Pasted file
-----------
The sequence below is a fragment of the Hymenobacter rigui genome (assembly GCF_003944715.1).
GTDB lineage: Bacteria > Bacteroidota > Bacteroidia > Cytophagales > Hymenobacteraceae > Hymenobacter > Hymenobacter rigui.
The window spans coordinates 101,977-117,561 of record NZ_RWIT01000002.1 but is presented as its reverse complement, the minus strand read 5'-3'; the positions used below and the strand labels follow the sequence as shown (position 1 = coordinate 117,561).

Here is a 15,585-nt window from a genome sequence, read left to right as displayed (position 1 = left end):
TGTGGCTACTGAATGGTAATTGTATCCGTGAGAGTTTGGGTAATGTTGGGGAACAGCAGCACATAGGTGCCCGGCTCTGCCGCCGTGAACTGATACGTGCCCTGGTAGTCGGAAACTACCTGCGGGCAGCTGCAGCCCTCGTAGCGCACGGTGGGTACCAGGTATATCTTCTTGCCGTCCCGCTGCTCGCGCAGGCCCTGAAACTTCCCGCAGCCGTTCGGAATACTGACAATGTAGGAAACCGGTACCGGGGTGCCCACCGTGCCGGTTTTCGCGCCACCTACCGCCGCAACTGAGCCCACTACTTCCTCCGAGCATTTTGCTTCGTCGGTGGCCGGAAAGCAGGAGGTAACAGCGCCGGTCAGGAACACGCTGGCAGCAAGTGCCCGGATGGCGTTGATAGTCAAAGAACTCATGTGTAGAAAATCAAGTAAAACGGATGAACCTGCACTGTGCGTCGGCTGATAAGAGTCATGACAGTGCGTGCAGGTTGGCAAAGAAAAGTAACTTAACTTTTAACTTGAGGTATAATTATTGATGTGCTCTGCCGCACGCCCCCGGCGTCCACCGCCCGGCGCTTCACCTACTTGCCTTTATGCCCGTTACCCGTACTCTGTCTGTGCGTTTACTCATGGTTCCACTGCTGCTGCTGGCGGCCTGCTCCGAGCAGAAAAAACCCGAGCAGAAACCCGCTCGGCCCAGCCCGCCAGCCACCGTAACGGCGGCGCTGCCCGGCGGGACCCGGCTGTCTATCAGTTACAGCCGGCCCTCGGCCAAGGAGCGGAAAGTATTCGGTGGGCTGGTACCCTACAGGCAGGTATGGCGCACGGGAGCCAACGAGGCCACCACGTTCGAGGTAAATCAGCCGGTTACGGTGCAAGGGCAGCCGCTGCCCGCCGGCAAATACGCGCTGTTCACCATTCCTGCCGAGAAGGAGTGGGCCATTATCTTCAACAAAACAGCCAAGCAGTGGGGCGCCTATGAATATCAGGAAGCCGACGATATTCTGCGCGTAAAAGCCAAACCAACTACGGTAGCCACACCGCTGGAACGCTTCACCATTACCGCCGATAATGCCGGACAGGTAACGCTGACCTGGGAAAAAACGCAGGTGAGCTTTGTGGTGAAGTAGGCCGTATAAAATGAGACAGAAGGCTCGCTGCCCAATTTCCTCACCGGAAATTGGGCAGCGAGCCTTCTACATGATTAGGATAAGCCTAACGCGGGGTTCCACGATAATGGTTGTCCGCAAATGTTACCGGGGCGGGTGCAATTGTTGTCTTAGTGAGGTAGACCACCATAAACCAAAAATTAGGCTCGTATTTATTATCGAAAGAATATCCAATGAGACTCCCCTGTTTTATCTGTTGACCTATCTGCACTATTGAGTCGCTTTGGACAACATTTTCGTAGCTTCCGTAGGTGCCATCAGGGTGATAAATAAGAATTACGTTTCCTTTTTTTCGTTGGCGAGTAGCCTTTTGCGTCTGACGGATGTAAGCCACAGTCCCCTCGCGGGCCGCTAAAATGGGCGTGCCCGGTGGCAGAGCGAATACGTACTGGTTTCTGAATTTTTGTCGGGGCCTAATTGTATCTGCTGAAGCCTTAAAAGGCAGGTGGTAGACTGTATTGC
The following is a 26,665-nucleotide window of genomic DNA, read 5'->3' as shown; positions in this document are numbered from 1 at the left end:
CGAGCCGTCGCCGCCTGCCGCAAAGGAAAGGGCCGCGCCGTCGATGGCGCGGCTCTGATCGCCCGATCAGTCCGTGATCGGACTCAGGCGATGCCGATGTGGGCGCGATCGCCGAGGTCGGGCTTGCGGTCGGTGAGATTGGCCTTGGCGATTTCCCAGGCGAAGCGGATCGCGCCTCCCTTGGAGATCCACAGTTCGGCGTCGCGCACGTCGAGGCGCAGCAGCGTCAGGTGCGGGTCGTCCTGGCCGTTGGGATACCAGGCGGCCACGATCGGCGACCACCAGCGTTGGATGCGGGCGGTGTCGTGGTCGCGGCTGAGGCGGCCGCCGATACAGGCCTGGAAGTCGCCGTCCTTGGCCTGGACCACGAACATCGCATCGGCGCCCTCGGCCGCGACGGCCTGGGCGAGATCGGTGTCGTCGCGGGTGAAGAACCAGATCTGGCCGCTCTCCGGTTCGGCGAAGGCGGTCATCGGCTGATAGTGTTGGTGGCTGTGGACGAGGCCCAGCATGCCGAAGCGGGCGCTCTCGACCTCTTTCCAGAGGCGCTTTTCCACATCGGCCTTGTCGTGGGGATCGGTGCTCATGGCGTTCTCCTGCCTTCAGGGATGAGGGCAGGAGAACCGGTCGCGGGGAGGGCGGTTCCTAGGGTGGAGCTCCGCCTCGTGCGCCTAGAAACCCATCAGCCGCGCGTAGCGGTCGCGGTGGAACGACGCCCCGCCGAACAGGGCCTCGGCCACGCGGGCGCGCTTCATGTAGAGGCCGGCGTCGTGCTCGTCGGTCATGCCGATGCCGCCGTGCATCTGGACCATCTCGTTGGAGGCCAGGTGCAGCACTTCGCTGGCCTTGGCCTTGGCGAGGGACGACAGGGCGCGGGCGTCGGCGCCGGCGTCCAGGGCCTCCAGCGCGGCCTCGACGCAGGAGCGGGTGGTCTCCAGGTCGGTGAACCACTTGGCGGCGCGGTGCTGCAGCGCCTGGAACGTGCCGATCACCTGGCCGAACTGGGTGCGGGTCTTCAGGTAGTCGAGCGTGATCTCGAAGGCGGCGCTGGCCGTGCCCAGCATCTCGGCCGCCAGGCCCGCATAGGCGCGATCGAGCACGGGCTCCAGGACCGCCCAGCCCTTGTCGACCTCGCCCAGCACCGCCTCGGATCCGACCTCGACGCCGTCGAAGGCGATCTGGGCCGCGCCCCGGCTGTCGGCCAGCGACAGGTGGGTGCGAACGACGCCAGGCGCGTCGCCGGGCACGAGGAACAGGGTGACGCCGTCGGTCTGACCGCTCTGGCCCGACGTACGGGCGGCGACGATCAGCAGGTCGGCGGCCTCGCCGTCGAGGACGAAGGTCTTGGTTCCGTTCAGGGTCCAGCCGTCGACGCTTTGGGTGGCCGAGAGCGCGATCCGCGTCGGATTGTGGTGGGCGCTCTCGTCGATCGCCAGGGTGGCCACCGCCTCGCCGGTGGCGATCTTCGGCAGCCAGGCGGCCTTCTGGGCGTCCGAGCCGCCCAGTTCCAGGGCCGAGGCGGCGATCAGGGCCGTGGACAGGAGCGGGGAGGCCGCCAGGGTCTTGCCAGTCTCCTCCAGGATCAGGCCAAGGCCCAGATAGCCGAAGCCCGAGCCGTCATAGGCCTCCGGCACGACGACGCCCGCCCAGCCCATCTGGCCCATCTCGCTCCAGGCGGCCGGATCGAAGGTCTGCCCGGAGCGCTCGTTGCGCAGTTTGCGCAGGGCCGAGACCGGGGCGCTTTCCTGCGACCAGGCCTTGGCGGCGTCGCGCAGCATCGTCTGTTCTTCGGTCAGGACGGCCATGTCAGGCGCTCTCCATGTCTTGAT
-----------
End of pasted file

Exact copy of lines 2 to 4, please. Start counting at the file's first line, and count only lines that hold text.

GTDB lineage: Bacteria > Bacteroidota > Bacteroidia > Cytophagales > Hymenobacteraceae > Hymenobacter > Hymenobacter rigui.
The window spans coordinates 101,977-117,561 of record NZ_RWIT01000002.1 but is presented as its reverse complement, the minus strand read 5'-3'; the positions used below and the strand labels follow the sequence as shown (position 1 = coordinate 117,561).

Here is a 15,585-nt window from a genome sequence, read left to right as displayed (position 1 = left end):